Wanting to have their books returned to them, the two Poles travelled to The Hague, only to hear that the books would be publicly burned, and in their presence at that. They were, however, not burned, because one of the deputies had taken them home in order to read them. Osterodt's son returned to Poland, but Wojdowksi remained. He made contact with some leading Mennonites, but he received a decree by the States General, ordering him to depart within ten days, which he did.[xii]
The authorities were understandably keen on heresy, for it was a time of great unrest in the Dutch Reformed Church.[xiii] The strictly orthodox Calvinists were confronted by a more liberal wing, led by Arminius. His worst sin was that he rejected the dogma of predestination. Armimius died in 1609, but he had sundry followers, who were called `Arminians' and later `Remonstrants'. As leader of his party he was succeeded by Dr.Conrad Vorstius (1569-1622), who became professor of theology in Leiden in 1611. The opposition did everything in its power to prove that he was a Socinian. He had to admit that he, when he studied in Heidelberg, had read Socinian books indeed, but he added that they contained errors.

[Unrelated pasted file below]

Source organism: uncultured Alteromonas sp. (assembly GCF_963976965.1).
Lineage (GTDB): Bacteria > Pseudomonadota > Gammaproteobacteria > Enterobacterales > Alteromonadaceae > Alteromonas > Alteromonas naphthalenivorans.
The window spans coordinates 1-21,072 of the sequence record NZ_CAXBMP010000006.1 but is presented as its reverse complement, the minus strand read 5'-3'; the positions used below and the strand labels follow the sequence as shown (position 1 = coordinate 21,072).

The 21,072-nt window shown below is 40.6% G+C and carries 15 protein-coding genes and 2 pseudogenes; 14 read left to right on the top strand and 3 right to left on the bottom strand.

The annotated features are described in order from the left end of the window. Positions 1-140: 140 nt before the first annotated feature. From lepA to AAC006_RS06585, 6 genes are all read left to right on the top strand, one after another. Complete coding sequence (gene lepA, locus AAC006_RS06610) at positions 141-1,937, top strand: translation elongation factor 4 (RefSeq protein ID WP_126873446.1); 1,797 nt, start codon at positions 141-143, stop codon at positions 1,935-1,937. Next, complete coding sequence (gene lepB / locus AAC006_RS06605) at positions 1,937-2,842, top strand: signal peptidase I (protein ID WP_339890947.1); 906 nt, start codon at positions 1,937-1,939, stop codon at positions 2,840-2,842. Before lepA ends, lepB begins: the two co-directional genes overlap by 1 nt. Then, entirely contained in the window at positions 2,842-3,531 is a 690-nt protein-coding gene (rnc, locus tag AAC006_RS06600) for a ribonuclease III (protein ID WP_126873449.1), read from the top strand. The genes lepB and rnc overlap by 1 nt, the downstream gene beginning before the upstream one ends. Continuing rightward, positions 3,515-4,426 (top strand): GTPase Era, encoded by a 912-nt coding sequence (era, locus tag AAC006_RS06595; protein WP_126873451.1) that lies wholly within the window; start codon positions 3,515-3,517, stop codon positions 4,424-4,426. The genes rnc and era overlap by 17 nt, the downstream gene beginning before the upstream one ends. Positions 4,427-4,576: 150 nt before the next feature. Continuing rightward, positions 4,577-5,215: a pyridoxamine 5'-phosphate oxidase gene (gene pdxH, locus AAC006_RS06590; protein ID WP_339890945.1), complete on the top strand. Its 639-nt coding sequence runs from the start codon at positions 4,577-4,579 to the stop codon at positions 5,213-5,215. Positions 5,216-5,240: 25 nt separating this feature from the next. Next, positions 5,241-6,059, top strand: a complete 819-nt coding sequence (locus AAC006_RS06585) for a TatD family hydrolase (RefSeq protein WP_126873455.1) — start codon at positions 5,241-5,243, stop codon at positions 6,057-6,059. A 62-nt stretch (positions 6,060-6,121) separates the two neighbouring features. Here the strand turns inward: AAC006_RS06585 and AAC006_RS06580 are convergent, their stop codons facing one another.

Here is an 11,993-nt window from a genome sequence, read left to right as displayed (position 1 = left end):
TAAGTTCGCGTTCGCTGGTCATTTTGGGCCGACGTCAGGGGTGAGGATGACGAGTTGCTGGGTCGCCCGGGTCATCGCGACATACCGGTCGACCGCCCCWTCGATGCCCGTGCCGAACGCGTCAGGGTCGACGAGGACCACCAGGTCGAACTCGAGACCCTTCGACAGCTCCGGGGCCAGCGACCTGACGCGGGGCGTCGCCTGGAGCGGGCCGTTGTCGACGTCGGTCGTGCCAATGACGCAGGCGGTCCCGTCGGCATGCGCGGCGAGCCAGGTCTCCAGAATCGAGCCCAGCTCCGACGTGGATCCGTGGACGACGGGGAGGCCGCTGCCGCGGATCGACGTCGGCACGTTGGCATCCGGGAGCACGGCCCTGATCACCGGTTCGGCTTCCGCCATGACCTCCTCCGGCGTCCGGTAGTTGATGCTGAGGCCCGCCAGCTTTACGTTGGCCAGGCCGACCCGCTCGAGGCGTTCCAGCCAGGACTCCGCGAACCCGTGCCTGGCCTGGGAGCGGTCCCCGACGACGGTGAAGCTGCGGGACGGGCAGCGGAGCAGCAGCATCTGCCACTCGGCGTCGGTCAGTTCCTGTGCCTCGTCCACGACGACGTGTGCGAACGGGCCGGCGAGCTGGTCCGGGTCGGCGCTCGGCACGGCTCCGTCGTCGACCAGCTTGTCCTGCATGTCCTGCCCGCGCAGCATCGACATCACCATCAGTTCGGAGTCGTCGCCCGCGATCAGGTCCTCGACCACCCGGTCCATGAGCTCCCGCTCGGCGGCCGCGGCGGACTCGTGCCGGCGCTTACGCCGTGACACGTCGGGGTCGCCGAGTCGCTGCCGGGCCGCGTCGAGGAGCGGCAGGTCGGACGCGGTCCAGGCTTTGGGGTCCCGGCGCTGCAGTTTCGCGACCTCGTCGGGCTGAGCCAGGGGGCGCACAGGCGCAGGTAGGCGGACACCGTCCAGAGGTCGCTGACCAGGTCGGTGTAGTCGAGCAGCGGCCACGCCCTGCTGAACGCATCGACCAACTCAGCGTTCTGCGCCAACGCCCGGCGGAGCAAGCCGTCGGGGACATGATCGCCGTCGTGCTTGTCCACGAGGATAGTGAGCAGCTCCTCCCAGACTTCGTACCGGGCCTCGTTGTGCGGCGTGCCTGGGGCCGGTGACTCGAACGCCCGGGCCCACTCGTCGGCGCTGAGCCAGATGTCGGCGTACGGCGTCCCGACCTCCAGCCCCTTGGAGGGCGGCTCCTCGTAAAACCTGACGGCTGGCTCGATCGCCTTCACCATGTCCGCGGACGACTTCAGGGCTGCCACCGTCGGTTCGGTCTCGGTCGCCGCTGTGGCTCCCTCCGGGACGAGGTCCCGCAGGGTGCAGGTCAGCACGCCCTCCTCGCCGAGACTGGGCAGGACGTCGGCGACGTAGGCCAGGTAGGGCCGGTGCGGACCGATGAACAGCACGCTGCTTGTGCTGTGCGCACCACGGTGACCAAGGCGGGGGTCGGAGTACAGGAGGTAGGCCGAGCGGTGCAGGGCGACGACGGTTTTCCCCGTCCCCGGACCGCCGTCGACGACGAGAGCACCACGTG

His problems became considerably worse, when Socinus' book De auctoritate Sanctae Scripturae was reprinted in Friesland. Vorstius had nothing to do with this, but it was laid at his door. Even the would-be theologian King James I of England was mobilized to combat it; he had the book publicly burned and desired of the States General that they dismiss Vorstius. The deputies did not want to be told by a foreign ruler what they had to do, but when James threatened to break off diplomatic relations, they gave in, and Vorstius had to go.